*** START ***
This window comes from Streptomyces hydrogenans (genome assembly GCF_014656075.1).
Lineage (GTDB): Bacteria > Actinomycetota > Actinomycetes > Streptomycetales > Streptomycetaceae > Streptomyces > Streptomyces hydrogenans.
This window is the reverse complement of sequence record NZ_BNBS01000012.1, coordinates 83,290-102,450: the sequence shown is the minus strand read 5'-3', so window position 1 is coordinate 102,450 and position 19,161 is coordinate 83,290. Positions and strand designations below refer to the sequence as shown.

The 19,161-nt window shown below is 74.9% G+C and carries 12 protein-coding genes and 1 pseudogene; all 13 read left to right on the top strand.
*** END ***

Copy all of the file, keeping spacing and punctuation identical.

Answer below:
This window comes from Streptomyces hydrogenans (genome assembly GCF_014656075.1).
Lineage (GTDB): Bacteria > Actinomycetota > Actinomycetes > Streptomycetales > Streptomycetaceae > Streptomyces > Streptomyces hydrogenans.
This window is the reverse complement of sequence record NZ_BNBS01000012.1, coordinates 83,290-102,450: the sequence shown is the minus strand read 5'-3', so window position 1 is coordinate 102,450 and position 19,161 is coordinate 83,290. Positions and strand designations below refer to the sequence as shown.

The 19,161-nt window shown below is 74.9% G+C and carries 12 protein-coding genes and 1 pseudogene; all 13 read left to right on the top strand.